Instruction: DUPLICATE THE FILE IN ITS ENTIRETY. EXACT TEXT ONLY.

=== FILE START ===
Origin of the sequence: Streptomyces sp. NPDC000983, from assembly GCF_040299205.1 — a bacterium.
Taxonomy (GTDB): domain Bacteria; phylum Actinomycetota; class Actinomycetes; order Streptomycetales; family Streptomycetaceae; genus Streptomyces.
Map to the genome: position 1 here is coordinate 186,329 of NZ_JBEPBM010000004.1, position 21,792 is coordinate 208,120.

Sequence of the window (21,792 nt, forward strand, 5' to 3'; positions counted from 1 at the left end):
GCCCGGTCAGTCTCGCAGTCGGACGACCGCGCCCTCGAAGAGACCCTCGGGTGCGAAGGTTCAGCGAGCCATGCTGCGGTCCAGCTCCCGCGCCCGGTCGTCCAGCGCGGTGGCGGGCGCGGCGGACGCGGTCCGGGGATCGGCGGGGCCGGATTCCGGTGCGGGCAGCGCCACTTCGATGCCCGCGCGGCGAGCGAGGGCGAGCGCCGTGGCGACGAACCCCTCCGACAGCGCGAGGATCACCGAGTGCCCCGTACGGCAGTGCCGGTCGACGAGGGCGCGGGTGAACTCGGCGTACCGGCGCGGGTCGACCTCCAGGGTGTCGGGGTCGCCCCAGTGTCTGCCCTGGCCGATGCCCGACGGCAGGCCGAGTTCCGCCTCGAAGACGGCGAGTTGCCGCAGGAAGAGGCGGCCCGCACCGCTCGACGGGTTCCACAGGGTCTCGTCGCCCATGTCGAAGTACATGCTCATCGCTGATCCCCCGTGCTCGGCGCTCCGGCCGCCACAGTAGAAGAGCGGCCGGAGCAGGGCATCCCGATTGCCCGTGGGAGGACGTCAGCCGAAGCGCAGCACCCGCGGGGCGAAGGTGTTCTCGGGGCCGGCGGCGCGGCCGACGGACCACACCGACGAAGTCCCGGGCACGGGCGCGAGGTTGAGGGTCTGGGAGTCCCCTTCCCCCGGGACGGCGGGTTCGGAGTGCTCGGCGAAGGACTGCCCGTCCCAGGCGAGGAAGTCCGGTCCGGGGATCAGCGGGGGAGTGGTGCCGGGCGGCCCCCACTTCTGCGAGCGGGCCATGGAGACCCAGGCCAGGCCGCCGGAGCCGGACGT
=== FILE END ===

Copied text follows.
Origin of the sequence: Streptomyces sp. NPDC000983, from assembly GCF_040299205.1 — a bacterium.
Taxonomy (GTDB): domain Bacteria; phylum Actinomycetota; class Actinomycetes; order Streptomycetales; family Streptomycetaceae; genus Streptomyces.
Map to the genome: position 1 here is coordinate 186,329 of NZ_JBEPBM010000004.1, position 21,792 is coordinate 208,120.

Sequence of the window (21,792 nt, forward strand, 5' to 3'; positions counted from 1 at the left end):
GCCCGGTCAGTCTCGCAGTCGGACGACCGCGCCCTCGAAGAGACCCTCGGGTGCGAAGGTTCAGCGAGCCATGCTGCGGTCCAGCTCCCGCGCCCGGTCGTCCAGCGCGGTGGCGGGCGCGGCGGACGCGGTCCGGGGATCGGCGGGGCCGGATTCCGGTGCGGGCAGCGCCACTTCGATGCCCGCGCGGCGAGCGAGGGCGAGCGCCGTGGCGACGAACCCCTCCGACAGCGCGAGGATCACCGAGTGCCCCGTACGGCAGTGCCGGTCGACGAGGGCGCGGGTGAACTCGGCGTACCGGCGCGGGTCGACCTCCAGGGTGTCGGGGTCGCCCCAGTGTCTGCCCTGGCCGATGCCCGACGGCAGGCCGAGTTCCGCCTCGAAGACGGCGAGTTGCCGCAGGAAGAGGCGGCCCGCACCGCTCGACGGGTTCCACAGGGTCTCGTCGCCCATGTCGAAGTACATGCTCATCGCTGATCCCCCGTGCTCGGCGCTCCGGCCGCCACAGTAGAAGAGCGGCCGGAGCAGGGCATCCCGATTGCCCGTGGGAGGACGTCAGCCGAAGCGCAGCACCCGCGGGGCGAAGGTGTTCTCGGGGCCGGCGGCGCGGCCGACGGACCACACCGACGAAGTCCCGGGCACGGGCGCGAGGTTGAGGGTCTGGGAGTCCCCTTCCCCCGGGACGGCGGGTTCGGAGTGCTCGGCGAAGGACTGCCCGTCCCAGGCGAGGAAGTCCGGTCCGGGGATCAGCGGGGGAGTGGTGCCGGGCGGCCCCCACTTCTGCGAGCGGGCCATGGAGACCCAGGCCAGGCCGCCGGAGCCGGACGT